“Hitchcockian” as North by Northwest surely is, it’s also practically an emanation of Cary Grant, of his suavity and sexual diffidence. His sexual diffidence connected the fairly timid adolescent I was with this man who was not only 40 years my senior (and ten years my father’s senior), but who was also like no one I’d ever met; his sexual luck made me want to become him. If I haven’t brought that off; I’d like to think it’s because I’ve never, in decades of searching, found a gray suit like Grant’s: fully half his suavity seems to reside in its cut, its give, is versatility.
Bill Weber for Slant:
Ending the great director’s most fertile decade with juicy pop entertainment after the semi-realist grimness of The Wrong Man and the dreamlike romantic tragedy of Vertigo, the breezy, “light” North by Northwest is in danger of being pigeonholed as trivial Hitchcock because of screenwriter Ernest Lehman’s double-entendre-laden badinage, Grant’s cool star turn, and the popcorn-friendliness of its celebrated action highlights: Grant’s scramble over a desolate prairie landscape to avoid the murderous attacks of a crop-dusting plane and his climactic flight from the villains with Saint across the presidential faces of the Mount Rushmore monument. Yet along with the screwball staging of a corpse falling into Grant’s arms at the UN and his escape from an auction-room trap through prank bidding, many themes and motifs of Serious Hitch can be found: the fluidity of identity (Thornhill’s embrace of play-acting the role of phantom agent “George Kaplan”), the burden of mother love (in the hilarious poise of Jessie Royce Landis as Grant’s mocking mom), and even coded-as-queer sadism (Martin Landau as Mason’s enforcer, equipped with “woman’s intuition”). Grant’s bitter revulsion at discovering Saint to be Mason’s mistress recalls the darker variation of the spy-who-screwed-me scenario he played with Ingrid Bergman in Notorious. And Leo G. Carroll’s dry head spook reads as an unusually bloodless American puppetmaster for Eisenhower-era Hollywood, one who defends the human sacrifice of his people or innocent Thornhills as the cost of winning wars, “even Cold ones.” In spite of Kaplan’s nonexistence, the intel chief is the story’s true empty suit.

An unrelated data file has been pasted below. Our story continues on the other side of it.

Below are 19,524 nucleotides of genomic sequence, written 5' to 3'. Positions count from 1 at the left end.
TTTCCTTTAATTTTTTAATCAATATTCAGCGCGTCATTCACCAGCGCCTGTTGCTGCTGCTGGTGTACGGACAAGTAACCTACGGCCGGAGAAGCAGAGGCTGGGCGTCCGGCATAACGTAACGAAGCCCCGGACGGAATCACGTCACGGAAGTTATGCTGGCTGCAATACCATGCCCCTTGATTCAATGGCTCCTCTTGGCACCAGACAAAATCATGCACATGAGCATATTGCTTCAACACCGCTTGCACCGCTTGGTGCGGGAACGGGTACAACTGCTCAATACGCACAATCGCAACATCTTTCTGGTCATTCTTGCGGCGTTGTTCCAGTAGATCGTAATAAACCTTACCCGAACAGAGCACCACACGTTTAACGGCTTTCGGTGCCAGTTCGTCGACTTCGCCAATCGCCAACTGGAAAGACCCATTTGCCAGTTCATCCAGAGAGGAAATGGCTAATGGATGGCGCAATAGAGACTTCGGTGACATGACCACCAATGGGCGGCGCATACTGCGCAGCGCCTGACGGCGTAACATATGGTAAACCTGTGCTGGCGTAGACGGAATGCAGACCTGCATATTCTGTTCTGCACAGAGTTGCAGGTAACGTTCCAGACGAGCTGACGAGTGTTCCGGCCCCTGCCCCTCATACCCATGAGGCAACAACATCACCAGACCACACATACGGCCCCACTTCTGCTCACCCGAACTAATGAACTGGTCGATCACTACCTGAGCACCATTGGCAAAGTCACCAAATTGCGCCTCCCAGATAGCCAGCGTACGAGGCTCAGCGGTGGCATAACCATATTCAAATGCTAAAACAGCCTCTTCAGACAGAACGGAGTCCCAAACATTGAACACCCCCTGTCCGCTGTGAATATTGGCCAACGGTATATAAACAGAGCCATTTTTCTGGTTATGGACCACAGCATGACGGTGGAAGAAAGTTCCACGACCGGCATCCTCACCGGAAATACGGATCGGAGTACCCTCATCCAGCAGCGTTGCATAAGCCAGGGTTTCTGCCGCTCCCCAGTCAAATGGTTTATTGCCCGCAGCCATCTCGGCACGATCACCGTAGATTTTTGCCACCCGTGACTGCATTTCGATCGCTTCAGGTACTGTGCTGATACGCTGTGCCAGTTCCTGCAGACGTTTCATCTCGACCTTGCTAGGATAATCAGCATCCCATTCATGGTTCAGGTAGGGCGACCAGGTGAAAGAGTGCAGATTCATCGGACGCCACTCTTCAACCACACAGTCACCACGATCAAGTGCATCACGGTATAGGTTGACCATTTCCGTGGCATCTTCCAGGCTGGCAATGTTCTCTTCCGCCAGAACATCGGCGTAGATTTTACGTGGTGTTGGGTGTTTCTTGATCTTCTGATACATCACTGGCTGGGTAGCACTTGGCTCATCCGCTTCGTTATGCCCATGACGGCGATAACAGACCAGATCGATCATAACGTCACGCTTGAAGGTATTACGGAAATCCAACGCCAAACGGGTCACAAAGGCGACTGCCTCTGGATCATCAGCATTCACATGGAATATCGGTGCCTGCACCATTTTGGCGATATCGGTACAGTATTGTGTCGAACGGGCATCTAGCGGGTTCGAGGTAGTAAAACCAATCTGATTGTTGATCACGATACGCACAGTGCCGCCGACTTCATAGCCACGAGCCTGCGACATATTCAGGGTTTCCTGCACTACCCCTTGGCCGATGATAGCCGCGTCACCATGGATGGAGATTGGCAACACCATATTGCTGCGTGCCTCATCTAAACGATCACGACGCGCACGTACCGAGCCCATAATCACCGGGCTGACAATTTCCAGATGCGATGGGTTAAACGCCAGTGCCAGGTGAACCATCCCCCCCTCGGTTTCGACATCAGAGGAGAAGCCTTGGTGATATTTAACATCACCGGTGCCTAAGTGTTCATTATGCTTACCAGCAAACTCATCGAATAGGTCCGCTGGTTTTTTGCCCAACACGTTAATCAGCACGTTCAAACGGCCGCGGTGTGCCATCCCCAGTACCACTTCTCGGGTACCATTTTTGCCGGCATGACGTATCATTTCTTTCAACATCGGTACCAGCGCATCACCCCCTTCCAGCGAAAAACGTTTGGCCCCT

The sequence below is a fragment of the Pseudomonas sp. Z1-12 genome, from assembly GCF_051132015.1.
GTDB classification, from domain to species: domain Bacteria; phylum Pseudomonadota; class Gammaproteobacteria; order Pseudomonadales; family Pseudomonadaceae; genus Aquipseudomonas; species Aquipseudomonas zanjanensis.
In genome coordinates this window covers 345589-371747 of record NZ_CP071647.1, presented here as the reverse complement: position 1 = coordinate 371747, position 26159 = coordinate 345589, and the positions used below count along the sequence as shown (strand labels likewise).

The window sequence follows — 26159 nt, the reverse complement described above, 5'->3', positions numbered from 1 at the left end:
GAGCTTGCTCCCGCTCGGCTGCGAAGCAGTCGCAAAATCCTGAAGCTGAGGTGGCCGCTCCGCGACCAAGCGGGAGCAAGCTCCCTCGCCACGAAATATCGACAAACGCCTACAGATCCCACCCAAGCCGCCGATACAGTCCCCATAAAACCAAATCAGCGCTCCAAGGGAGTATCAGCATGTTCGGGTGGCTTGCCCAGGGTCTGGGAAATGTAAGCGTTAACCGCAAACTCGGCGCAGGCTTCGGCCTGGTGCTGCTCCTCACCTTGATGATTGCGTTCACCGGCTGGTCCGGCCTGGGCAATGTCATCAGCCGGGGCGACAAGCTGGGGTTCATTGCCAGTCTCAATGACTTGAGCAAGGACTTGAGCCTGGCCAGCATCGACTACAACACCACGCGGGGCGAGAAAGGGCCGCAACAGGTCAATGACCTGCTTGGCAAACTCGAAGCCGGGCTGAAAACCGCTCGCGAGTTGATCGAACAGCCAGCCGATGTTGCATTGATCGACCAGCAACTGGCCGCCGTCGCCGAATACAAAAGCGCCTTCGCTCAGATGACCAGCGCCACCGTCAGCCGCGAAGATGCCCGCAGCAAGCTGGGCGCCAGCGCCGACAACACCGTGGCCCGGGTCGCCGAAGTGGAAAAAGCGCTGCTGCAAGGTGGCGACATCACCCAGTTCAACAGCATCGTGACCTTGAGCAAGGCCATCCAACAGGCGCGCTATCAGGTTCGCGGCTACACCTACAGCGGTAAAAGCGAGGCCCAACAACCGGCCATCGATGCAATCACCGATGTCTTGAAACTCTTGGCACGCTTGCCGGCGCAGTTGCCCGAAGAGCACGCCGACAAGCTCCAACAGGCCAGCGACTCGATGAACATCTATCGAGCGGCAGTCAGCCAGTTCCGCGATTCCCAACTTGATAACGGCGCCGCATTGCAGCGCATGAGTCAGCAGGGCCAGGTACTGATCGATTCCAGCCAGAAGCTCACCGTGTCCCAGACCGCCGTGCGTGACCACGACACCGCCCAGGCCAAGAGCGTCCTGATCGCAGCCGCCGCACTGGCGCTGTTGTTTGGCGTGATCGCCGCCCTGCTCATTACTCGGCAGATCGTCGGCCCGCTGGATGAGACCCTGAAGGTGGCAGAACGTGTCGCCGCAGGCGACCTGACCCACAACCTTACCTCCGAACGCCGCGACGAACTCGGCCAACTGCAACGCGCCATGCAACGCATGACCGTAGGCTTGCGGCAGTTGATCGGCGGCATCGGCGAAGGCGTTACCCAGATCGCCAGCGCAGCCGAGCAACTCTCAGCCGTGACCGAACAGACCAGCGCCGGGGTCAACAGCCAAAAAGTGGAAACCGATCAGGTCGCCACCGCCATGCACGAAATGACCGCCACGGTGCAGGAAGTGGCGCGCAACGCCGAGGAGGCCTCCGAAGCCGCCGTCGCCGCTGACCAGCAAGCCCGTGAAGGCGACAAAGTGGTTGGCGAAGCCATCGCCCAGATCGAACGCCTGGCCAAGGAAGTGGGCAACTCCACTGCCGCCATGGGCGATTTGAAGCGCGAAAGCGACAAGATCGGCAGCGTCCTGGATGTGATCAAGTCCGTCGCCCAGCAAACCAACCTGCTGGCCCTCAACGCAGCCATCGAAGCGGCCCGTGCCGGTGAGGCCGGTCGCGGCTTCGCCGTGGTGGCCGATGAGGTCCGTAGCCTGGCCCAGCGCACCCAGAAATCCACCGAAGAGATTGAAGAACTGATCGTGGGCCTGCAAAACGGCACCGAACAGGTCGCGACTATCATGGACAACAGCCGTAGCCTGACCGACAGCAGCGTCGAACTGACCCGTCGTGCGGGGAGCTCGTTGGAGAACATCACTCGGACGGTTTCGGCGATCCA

Still, it’s the sleek and triumphantly assured surface of North by Northwest that’s kept it perennial after half a century, despite the passing of its polished élan and semi-sophisticated banter from suspense-thriller style. (Saint, and Lehman, do much better with “I never discuss love on an empty stomach” than her post-clinch complaint to Grant that “You’re undermining my resolve when I need it most.”) Hitchcock sets his playful fantasy of spy chasing—with his most perfunctory MacGuffin gimmick ever (“Government secrets, perhaps”)—at landmarks like the UN, Grand Central Terminal, and Mount Rushmore without pushing the subtext of chaos in the midst of placid national icons or the routine humming of transportation hubs and tourist meccas. The picture is hugely pleased with itself, but it’s too funny and expertly calibrated to mind in the least. Both Hitchcock and Grant raise relaxed confidence to masterpiece level here.